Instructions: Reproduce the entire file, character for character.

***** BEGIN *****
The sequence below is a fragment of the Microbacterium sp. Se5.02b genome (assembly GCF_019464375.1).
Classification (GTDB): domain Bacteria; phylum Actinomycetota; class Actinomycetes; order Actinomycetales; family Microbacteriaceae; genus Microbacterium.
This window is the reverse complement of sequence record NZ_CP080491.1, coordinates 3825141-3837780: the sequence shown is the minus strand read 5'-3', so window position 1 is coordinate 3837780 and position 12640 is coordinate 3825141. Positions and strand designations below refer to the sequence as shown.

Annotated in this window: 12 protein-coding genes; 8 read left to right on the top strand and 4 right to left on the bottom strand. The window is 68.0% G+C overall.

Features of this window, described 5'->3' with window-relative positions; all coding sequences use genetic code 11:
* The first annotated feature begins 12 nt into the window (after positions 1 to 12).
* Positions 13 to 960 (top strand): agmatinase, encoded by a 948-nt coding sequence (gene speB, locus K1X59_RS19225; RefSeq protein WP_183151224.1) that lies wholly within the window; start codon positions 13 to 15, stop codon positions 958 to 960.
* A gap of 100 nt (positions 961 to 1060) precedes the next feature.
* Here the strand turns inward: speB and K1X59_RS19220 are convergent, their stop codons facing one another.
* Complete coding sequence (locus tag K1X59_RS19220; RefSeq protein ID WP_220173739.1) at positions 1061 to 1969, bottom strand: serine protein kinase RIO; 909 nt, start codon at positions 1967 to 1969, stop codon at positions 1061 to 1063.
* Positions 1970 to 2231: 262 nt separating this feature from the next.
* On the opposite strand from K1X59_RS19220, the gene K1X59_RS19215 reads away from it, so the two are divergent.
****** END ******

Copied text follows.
The sequence below is a fragment of the Microbacterium sp. Se5.02b genome (assembly GCF_019464375.1).
Classification (GTDB): domain Bacteria; phylum Actinomycetota; class Actinomycetes; order Actinomycetales; family Microbacteriaceae; genus Microbacterium.
This window is the reverse complement of sequence record NZ_CP080491.1, coordinates 3825141-3837780: the sequence shown is the minus strand read 5'-3', so window position 1 is coordinate 3837780 and position 12640 is coordinate 3825141. Positions and strand designations below refer to the sequence as shown.

Annotated in this window: 12 protein-coding genes; 8 read left to right on the top strand and 4 right to left on the bottom strand. The window is 68.0% G+C overall.

Features of this window, described 5'->3' with window-relative positions; all coding sequences use genetic code 11:
* The first annotated feature begins 12 nt into the window (after positions 1 to 12).
* Positions 13 to 960 (top strand): agmatinase, encoded by a 948-nt coding sequence (gene speB, locus K1X59_RS19225; RefSeq protein WP_183151224.1) that lies wholly within the window; start codon positions 13 to 15, stop codon positions 958 to 960.
* A gap of 100 nt (positions 961 to 1060) precedes the next feature.
* Here the strand turns inward: speB and K1X59_RS19220 are convergent, their stop codons facing one another.
* Complete coding sequence (locus tag K1X59_RS19220; RefSeq protein ID WP_220173739.1) at positions 1061 to 1969, bottom strand: serine protein kinase RIO; 909 nt, start codon at positions 1967 to 1969, stop codon at positions 1061 to 1063.
* Positions 1970 to 2231: 262 nt separating this feature from the next.
* On the opposite strand from K1X59_RS19220, the gene K1X59_RS19215 reads away from it, so the two are divergent.